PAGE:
These days, pretty's not my enemy any more.  It's just another way for people to be.  Pretty is more than just 'easy on the eyes'.  Pretty is easy to know, easy to approach, easy to like and accept.  Pretty is more comfortable, more pleasant.  There's nothing wrong with being any of those things; pretty people are actually pretty nice to have around -- especially once we all got out of high school and 'pretty' stopped being a weapon in the wars girls fight to destroy each other.

But...I will still never be one of them.  I cannot fit the pretty mold and I won't kill myself trying.  I'll keep being too big and too loud and too 'striking' and I'll keep challenging assumptions about beauty and I'll keep on being just awkward and ferocious enough that 'pretty' falls off when you try to hang it on me.

There are any number of people who'll read this and want to reassure me that *they* think I'm pretty.  While I appreciate the sentiment, it's not necessary and I'd rather they not do it.  I've come to terms with it.  It's not a denial or a resentment, not a resigned acceptance of my 'never have' status.  Not pretty is a way to be, just like pretty is a way to be, and I've abandoned "Fuck Pretty" for "Hey, Pretty, did you know we're on the same side?  Let's go get a beer and hang out."

Thursday, February 14, 2013

In Which I Love You

Today is a frustrating and upsetting day for many people who are important to me.  Social pressures and personal anxieties collide to create a terribly perfect storm of guilt, loneliness, resentment, and bitterness.  Those who feel the lack of a partner feel it ever more keenly today.  Those whose relationships don't follow traditional dynamics face a reminder that they're outsiders.  Even those with stable, joyful, happy relationships still may face a minefield to be navigated.  Do I make a gesture?  Do I plan a date or buy a gift?  What if I do and he doesn't?  What if I don't and he does?  What if I do the wrong thing, and I hurt the one I love?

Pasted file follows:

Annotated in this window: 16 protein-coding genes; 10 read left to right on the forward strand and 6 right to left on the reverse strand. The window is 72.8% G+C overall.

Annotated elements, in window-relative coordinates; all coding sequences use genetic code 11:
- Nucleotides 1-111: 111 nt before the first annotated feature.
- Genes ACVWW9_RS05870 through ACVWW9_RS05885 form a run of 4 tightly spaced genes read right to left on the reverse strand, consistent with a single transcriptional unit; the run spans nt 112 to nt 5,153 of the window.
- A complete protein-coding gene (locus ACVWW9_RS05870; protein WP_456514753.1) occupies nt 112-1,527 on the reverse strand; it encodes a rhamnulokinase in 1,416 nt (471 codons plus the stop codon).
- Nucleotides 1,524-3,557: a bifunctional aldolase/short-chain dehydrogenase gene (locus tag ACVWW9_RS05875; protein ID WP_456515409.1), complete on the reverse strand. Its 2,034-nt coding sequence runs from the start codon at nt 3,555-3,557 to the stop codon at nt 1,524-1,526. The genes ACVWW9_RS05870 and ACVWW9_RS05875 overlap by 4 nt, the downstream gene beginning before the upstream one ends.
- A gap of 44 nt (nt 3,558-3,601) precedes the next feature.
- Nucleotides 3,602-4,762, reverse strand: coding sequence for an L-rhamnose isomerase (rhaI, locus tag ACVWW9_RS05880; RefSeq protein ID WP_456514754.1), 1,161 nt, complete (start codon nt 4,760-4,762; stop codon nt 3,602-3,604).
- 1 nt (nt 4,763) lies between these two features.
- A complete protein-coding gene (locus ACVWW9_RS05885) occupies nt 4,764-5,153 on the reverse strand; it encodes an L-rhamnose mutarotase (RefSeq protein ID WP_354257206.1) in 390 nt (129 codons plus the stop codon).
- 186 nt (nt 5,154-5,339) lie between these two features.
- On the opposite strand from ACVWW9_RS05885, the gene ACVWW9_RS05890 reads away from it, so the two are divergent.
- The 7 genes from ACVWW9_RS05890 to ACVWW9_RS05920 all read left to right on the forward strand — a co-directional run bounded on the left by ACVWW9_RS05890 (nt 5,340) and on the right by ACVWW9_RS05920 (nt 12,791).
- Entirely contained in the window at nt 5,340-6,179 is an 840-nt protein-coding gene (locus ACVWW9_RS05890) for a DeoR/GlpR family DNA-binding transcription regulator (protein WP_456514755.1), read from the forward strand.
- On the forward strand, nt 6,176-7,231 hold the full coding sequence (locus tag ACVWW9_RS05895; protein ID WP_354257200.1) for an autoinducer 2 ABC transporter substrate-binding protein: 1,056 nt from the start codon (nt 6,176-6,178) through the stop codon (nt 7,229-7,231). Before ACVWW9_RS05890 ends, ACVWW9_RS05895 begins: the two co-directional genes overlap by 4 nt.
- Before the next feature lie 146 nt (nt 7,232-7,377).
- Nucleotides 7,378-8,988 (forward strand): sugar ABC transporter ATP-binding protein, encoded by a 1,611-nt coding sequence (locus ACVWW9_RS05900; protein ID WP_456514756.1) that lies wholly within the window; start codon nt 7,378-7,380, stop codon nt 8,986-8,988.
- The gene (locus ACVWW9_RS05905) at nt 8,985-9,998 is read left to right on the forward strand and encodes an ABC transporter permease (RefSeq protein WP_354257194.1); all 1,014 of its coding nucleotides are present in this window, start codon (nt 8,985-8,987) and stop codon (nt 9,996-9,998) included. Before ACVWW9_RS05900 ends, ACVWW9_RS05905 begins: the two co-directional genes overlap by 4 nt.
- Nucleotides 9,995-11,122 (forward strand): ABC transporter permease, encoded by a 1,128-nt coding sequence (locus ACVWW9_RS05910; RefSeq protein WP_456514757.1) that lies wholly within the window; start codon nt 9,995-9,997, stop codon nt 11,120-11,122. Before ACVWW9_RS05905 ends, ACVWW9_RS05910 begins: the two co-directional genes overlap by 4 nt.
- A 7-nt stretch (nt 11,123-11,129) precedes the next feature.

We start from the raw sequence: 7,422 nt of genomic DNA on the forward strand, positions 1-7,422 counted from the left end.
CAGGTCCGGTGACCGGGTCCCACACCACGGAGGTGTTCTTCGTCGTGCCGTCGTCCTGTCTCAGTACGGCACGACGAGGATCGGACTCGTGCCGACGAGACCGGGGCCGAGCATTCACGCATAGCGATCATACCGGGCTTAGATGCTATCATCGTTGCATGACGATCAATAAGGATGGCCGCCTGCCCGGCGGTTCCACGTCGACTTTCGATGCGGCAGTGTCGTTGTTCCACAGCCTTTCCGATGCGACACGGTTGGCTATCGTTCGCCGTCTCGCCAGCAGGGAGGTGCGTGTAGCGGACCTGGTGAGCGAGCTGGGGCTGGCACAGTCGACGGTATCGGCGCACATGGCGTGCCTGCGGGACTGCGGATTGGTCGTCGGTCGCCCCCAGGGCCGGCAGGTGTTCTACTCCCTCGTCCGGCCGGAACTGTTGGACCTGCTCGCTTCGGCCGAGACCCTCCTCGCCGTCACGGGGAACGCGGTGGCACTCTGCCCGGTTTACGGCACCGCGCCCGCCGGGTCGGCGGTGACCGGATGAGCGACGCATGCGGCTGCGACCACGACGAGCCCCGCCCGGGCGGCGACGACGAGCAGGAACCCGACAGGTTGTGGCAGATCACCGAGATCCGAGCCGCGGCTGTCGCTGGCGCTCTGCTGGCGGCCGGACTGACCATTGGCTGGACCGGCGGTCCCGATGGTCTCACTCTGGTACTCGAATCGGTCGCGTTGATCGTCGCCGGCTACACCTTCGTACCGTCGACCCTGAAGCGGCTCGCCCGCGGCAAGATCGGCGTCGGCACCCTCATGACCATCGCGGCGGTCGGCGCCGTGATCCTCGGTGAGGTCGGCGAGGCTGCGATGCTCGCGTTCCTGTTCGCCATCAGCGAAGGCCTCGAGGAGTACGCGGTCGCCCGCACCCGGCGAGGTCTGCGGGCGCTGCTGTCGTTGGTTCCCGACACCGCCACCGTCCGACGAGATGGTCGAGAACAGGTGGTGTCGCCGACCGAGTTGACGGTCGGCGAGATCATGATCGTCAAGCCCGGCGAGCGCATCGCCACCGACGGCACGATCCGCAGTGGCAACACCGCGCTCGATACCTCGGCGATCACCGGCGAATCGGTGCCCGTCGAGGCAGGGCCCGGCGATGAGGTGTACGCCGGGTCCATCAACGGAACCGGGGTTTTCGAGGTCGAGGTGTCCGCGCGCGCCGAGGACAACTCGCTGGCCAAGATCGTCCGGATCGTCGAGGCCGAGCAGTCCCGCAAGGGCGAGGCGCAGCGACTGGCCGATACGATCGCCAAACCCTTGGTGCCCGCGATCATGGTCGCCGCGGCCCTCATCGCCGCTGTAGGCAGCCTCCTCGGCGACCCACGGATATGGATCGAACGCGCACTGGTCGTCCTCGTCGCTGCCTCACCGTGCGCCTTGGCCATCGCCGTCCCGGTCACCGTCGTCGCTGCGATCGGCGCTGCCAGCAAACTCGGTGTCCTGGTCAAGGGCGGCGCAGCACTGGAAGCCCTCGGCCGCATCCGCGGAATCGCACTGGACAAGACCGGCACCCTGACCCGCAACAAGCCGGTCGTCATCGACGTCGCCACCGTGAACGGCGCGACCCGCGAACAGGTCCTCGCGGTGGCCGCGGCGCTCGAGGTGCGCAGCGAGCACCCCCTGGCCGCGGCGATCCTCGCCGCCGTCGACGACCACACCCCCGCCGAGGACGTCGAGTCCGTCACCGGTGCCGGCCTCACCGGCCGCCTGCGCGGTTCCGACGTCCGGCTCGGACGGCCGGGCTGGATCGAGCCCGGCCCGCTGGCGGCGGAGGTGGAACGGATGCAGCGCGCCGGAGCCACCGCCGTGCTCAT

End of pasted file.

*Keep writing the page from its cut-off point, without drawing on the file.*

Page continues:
Awash in a broad cultural message of "Have you DONE ENOUGH to deserve your partner's love?  Did you EARN it today by proving your worth as a partner?  If you don't have a Valentine, you FAIL but if you have a Valentine and don't do everything right you still FAIL and if you have a Valentine and do everything right your Valentine might still FAIL and not love you enough," many end up lost and angry.

But we don't have to listen.  I know it's easier said than done, but we can speak louder and fight harder than that voice.

Love does not fail.  Love never fails, because its simple existence is victory.  When you stand your ground and let the love flow out from you to the Universe, you beat back the tide of hate, of judgment, of fear and inadequacy, and you are mighty.

Choosing to love is allowing the sacred to act upon the world, through you.  When you open your heart first to yourself and then to those around you, what flows through you is divine communion with the deepest essence of the Universe.  I don't mean something as limited and finite as gods.  I mean the primal stuff, the heady swirl of matter and energy from which everything that has ever been or ever will be is made.  A loving spirit is a conduit for pure creation, a beautiful and perfect moment in space -- and that moment can be created every single day, every single second, if you choose to.  The longer you spend immersed in love, the easier it becomes to tread those waters and breathe those vapors.